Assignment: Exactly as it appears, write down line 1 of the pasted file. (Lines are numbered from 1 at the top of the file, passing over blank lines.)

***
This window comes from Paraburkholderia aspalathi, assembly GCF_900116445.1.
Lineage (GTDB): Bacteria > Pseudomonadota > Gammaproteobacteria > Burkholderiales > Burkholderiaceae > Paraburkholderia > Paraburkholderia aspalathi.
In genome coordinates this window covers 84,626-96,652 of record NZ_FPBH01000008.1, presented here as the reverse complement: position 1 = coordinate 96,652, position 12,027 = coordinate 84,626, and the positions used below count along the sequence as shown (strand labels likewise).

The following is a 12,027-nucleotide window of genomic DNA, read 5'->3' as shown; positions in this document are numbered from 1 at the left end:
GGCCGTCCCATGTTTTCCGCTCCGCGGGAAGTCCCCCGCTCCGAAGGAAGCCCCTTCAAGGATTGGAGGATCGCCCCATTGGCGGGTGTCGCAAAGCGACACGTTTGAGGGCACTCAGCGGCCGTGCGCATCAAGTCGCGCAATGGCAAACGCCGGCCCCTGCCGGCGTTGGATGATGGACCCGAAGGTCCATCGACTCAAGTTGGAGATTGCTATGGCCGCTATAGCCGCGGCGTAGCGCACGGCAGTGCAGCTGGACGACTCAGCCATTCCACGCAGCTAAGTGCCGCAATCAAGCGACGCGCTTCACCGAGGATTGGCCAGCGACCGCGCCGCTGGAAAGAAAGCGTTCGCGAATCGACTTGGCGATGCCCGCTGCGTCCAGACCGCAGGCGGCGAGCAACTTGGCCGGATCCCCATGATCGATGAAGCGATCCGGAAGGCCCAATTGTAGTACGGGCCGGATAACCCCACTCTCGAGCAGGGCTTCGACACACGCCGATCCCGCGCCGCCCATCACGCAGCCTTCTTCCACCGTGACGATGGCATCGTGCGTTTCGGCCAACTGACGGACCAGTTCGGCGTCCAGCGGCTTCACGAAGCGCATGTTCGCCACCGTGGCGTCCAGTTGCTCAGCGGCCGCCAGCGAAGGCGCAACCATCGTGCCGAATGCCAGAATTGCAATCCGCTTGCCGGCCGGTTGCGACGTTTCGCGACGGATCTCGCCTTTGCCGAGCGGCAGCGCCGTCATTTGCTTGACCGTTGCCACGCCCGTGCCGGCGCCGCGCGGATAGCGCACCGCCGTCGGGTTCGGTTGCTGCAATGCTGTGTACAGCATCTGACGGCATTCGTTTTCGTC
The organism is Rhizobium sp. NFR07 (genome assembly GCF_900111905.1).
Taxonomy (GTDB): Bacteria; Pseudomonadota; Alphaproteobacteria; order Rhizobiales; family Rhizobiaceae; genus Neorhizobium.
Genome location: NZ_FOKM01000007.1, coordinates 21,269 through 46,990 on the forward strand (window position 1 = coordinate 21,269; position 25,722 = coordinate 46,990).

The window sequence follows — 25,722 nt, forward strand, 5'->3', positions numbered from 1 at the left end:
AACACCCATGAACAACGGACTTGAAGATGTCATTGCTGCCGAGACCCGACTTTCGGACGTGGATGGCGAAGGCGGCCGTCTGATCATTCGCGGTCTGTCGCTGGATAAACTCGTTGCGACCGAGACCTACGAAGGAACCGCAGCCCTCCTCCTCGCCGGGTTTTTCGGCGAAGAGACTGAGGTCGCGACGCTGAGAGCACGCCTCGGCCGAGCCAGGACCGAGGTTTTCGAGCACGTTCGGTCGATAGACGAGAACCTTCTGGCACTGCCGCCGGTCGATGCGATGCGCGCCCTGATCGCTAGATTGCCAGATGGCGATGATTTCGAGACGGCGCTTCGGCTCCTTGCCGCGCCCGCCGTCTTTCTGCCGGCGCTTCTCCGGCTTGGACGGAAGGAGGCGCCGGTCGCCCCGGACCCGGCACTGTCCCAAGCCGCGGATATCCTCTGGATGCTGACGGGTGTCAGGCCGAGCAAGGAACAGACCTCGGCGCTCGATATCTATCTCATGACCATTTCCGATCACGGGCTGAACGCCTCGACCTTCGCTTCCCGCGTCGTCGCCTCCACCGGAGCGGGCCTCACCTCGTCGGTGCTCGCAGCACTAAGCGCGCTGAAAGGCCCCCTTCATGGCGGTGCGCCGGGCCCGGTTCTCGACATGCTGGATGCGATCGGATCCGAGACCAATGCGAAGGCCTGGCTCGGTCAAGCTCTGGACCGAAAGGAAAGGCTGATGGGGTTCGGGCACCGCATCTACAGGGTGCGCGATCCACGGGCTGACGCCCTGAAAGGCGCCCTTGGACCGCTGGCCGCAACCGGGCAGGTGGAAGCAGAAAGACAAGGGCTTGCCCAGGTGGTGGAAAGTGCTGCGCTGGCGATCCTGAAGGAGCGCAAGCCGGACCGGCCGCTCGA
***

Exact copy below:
This window comes from Paraburkholderia aspalathi, assembly GCF_900116445.1.